& Ors Vs. Union of India & Ors  INSC 345
(9 November 1990)
Rangnath (Cj) Misra, Rangnath (Cj) Punchhi, M.M. Ramaswamy, K.
1990 SCR Supl. (2) 638 1991 SCC (1) 544 JT 1990 (4) 610 1990 SCALE (2)949
Information Service Rules, 1959--Rule 5--Direct Recruits---Inter
no. 1 in the Civil Appeal of 1985, moved the High Court in a writ to consider
his case for promotion to Grade II and Grade I of the Central Information
Service in the existing vacancies arising subsequent to 1964 by taking into
consideration the period of his ad hoc service from the year 1964, and
challenging the direction in the Government order requiring the regularised
employees to be placed below the regular recruits upto 1970 on the basis of
that year's examination. The Union Government opposed the claim.
Single Judge held that the officiating service would not be ignored once regularisation
was made and directed the period of ad hoc service to be taken into account.
The Division Bench affirmed the decision.
appellant in the C.A. of 1985 challenged the High Court's
decision, and the appellants in the two Civil Ap- peals challenged the
judgments of CAT which followed the High Court's decision. The writ petition
under Article 32 was by 29 employees whose services were regularised.
the Writ Petition and allowing the Civil Appeals, this Court,
is an incidence of service and where the service rules prescribe the method of
its computation, it is squarely governed by such rules. In the absence of a
provision ordinarily the length of service is taken into account. A dispute of
such nature normally arises between recruits from two sources, namely direct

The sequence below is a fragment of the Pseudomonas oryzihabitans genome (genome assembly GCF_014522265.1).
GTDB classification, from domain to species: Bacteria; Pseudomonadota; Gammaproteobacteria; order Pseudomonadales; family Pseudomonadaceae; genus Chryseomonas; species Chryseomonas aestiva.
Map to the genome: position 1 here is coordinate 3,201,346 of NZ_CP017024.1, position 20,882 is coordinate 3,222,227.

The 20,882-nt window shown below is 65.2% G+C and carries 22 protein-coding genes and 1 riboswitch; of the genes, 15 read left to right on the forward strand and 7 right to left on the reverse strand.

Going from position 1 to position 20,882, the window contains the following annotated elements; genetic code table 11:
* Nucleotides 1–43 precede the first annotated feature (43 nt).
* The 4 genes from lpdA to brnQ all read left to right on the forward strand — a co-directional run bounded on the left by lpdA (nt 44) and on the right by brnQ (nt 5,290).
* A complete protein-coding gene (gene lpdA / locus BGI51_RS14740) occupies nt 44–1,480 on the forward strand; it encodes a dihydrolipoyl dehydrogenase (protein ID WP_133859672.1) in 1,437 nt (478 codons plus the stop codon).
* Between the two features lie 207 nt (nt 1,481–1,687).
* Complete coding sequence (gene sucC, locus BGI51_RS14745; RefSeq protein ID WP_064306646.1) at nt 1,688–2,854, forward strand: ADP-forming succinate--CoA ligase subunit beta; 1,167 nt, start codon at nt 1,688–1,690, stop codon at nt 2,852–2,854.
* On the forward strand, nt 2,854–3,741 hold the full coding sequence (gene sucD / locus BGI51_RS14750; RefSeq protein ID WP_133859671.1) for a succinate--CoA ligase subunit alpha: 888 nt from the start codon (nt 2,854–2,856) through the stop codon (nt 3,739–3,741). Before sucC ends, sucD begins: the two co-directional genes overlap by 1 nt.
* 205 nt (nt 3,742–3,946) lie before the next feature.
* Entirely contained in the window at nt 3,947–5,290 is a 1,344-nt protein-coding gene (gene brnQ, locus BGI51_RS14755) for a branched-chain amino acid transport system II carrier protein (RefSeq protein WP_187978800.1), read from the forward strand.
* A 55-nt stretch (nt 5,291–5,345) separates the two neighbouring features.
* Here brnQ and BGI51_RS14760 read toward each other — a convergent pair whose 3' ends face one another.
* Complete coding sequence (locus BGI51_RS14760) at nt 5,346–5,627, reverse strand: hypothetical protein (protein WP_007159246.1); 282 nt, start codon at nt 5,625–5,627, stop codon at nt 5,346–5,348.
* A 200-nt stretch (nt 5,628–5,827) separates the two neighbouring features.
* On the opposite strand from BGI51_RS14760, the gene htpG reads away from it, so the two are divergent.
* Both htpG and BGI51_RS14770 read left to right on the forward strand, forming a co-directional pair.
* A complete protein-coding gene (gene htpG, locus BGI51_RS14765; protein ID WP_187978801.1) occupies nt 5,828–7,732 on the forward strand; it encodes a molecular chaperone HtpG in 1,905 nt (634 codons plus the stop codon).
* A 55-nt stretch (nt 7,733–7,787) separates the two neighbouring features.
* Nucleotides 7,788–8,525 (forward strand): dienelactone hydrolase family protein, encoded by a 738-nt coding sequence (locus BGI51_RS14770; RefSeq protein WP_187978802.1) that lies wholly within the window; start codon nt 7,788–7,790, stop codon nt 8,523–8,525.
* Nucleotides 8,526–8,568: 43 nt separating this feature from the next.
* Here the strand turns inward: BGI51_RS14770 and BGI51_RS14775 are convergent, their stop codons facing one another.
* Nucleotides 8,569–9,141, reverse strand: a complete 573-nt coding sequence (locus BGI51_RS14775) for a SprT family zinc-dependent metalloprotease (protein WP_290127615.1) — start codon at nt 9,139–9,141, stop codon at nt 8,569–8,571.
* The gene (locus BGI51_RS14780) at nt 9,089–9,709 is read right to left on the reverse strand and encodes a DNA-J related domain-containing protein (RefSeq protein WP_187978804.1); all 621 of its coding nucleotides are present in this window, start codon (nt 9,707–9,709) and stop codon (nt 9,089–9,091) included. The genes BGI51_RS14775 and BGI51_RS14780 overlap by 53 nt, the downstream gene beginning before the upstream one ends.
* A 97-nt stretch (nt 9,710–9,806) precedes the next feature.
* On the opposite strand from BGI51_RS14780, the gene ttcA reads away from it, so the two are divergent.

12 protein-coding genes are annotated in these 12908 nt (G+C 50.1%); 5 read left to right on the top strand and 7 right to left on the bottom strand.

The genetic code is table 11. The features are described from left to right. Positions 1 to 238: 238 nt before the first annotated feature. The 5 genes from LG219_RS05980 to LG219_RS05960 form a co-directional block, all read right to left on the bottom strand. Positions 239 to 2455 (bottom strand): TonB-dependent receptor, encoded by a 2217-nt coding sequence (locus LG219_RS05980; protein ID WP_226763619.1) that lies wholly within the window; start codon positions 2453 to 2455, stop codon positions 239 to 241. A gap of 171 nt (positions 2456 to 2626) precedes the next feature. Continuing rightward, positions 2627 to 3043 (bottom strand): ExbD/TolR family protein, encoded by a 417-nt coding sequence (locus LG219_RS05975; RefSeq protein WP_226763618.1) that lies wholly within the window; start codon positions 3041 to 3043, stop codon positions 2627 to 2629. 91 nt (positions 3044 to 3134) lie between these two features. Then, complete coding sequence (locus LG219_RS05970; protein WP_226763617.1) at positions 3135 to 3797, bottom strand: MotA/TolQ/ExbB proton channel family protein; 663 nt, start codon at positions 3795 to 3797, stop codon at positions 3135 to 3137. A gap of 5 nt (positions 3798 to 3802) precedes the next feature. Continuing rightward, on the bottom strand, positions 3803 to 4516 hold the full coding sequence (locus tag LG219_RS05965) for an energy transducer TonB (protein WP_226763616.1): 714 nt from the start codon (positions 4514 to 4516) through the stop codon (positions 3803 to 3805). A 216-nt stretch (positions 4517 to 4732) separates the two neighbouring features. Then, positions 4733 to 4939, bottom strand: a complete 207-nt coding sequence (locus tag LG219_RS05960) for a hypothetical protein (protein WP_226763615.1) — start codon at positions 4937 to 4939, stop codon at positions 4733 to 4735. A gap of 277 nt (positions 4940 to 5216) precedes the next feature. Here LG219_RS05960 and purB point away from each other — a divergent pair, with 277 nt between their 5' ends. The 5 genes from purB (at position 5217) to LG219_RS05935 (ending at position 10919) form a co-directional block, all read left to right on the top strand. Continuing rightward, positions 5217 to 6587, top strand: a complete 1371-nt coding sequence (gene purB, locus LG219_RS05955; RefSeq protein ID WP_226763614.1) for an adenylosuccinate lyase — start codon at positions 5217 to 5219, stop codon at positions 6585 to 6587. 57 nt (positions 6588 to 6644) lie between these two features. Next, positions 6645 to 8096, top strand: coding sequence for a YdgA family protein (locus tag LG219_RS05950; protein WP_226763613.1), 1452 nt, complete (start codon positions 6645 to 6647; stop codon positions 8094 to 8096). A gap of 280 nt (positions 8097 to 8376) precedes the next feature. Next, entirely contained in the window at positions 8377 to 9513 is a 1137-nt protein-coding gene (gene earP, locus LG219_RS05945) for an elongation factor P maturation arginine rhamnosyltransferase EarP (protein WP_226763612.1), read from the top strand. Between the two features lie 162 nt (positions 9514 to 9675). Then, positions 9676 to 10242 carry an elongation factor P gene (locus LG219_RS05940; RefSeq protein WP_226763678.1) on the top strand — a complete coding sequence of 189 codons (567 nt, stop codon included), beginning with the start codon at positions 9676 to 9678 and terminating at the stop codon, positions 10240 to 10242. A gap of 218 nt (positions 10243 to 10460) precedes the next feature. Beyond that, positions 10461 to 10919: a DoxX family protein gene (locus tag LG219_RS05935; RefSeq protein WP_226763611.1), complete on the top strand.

and promotees. [642C-D]
Reliance on the ratio of cases where disputes of inter se senio- 639 rity
between direct recruits and promotees on the basis of officers of one category
manning the posts meant for the other category should not have been relied upon
for deter- mining a dispute of the nature that arose in these cases.
rules are clear and the Government action was within the purview of the rules,
judicial interference was not called for. [642 G-H]
When there is a definite rule dealing with seniority and they had subjected
themselves to that process, their seniority in terms of the rules had to be
regulated accord- ing to the merits of the respective lists in the years when
the examinations were held. [643D]
Union and the State Governments once
frame the rules, their action, in respect of matters covered by the rules, should
be regulated by the rules. The rules framed in exercise of powers conferred
under the proviso to Article 309 of the Constitution are solemn rules having
binding effect. Acting in a manner contrary to the rules does create problem
and dislocation. Very often Government themselves get trapped on account of
their own mistakes or actions in excess of what is provided in the rules. Court
takes serious view of these lapses and hopes anti-trusts that the Govern- ment
both at the Centre and in the States would take note of this position and
refrain from acting in a manner not con- templated by their own rules. [643F-G]